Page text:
"Normally, we close down about 1 o’clock here," Funk said. "And there’s usually nobody here but me. But (a homeless couple) came in (Monday) and said, 'Would you mind if we sat out here? We have a bunch of phone calls to make.' They’re trying to find housing, so they were here all afternoon."

However, no one will be around Wednesday. Community Kitchen is closing on account of the weather. The same is true of Meals on Wheels in Mason City. 

Funk said that they have a policy with Meals on Wheels that they don't deliver when Mason City schools are canceled. The reason: many of the drivers for the program are retired, elderly people who are vulnerable to the cold themselves.

"If schools close, the sense is that it’s not safe," Funk said. "Well now the kicker is: They didn’t get a meal today. And the schools are closed Tuesday and Wednesday."

Hawkeye Harvest Food Bank also closed for Tuesday and Wednesday.

Ozzie Ohl, who volunteers with the food bank, said that closing was a tough call that was discussed extensively among those in charge but that they just couldn't risk it.

"The danger to clients and volunteers far outweighs opening today or Wednesday," Ohl said. "We simply can not put our volunteers at risk in such dangerous weather conditions. Many of our clients do not have clothing or adequate transportation to be out in this weather either. It would be a huge mistake on our part to open and put clients and volunteers in such grave risk."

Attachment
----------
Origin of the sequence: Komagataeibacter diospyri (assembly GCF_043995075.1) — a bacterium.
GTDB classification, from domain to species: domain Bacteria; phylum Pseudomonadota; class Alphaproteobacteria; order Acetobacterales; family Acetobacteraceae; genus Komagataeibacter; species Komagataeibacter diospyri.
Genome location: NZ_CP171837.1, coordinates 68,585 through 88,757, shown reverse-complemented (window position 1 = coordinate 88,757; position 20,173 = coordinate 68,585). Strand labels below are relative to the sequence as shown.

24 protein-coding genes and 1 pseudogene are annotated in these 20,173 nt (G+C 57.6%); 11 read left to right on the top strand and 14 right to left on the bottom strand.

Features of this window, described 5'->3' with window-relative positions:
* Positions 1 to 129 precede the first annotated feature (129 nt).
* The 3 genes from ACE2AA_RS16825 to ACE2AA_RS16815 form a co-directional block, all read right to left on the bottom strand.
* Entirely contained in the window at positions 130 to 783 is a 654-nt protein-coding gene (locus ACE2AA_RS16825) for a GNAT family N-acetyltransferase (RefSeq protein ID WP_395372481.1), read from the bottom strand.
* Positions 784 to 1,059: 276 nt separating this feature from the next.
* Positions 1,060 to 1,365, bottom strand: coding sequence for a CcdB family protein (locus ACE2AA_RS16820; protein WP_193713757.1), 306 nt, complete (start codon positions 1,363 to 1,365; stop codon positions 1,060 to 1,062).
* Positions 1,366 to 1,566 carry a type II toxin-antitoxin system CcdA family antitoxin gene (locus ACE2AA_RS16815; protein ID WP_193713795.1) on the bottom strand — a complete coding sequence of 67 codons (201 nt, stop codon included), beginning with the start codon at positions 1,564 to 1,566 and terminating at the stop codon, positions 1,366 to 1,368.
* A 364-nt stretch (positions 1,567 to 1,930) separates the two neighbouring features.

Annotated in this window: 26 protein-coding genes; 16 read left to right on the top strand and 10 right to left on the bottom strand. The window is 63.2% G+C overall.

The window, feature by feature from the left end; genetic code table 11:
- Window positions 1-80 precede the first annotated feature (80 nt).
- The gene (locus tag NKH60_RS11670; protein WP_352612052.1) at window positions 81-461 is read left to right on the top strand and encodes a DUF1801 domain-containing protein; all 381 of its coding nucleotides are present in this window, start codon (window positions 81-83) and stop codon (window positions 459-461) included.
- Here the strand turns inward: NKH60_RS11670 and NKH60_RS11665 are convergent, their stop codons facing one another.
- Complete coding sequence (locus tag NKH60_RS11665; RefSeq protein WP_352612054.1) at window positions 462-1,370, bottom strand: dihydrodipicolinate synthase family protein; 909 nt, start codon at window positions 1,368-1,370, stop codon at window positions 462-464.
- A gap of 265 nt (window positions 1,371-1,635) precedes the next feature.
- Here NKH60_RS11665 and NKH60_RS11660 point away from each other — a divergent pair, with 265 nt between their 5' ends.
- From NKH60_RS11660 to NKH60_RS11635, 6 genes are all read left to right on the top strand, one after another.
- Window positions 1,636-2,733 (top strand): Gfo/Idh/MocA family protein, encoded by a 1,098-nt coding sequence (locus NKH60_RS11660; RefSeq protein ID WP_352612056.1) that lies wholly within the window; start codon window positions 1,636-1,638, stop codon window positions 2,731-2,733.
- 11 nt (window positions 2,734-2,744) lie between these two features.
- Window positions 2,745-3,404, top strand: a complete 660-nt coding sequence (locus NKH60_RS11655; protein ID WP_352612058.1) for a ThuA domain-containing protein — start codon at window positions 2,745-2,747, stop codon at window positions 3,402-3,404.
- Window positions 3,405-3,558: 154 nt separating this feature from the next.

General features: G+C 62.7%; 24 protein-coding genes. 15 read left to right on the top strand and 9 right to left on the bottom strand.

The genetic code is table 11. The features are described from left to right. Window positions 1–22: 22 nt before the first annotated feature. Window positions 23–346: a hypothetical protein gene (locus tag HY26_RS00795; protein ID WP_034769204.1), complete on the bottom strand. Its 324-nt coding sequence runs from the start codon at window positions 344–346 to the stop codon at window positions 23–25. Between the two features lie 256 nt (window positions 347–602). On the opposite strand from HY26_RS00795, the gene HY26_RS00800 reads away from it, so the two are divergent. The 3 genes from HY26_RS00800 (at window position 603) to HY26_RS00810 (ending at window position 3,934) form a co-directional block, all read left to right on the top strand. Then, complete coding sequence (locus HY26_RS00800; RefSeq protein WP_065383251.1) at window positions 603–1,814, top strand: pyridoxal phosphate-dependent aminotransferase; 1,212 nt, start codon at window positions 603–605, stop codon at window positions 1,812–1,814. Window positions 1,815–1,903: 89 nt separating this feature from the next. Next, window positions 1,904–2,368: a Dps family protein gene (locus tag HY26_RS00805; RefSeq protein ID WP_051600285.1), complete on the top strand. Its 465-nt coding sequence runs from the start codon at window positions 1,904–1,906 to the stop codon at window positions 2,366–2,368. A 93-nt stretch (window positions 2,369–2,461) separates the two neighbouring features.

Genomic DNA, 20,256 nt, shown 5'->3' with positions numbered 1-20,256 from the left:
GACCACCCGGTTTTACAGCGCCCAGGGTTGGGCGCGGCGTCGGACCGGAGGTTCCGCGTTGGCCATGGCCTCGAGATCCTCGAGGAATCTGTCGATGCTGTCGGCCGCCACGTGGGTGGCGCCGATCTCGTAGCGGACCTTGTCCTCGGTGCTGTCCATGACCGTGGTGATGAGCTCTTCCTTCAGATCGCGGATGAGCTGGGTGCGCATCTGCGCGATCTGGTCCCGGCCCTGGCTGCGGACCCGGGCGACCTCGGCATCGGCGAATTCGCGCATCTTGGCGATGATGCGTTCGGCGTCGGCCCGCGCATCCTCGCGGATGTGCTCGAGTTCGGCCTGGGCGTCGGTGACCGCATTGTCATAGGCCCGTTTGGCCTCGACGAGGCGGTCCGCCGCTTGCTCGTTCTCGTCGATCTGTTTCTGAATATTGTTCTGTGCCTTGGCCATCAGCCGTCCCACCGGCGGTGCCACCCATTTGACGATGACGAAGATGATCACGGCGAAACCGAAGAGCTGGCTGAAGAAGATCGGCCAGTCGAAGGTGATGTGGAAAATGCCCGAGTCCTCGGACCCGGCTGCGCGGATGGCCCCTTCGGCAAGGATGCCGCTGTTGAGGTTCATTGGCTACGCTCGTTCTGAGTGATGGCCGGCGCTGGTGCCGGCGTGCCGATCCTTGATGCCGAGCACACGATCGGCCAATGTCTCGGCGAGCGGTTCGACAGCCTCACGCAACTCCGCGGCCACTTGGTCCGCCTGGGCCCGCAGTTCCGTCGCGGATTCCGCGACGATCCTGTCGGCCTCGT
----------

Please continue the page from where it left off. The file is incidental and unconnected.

The coldest days in Mason City since 1979

Remember when...? The coldest days in Mason City since 1979

Local_entertainment
'The show must go on:' Clear Lake's Winter Dance Party continues despite dangerous cold

CLEAR LAKE | This week's arctic below-zero temperatures have canceled activities and events throughout North Iowa, but the Winter Dance Party is surely not one of them.

And that’s in large part because of the Surf Ballroom & Museum staff and volunteers who’ve spent days — if not months — preparing for the historic event.

“We’re planning on going on even though the weather is cold and there may be some snow in the forecast,” said Laurie Lietz, Surf Ballroom & Museum executive director. “The show must go on.”

• Too cool for school? Arctic minus-30 temps, wind chill may lead to more North Iowa closures

The Clear Lake event — in its 40th year — was started in 1979 to commemorate the 20th anniversary of Buddy Holly, Ritchie Valens and J.P. “The Big Bopper” Richardson’s last performance at the Surf Ballroom.

This year marks the 60th anniversary of the infamous Winter Dance Party tour and the Feb. 3, 1959, plane crash that killed the three rock ‘n’ roll legends — and pilot Roger Peterson — near Clear Lake.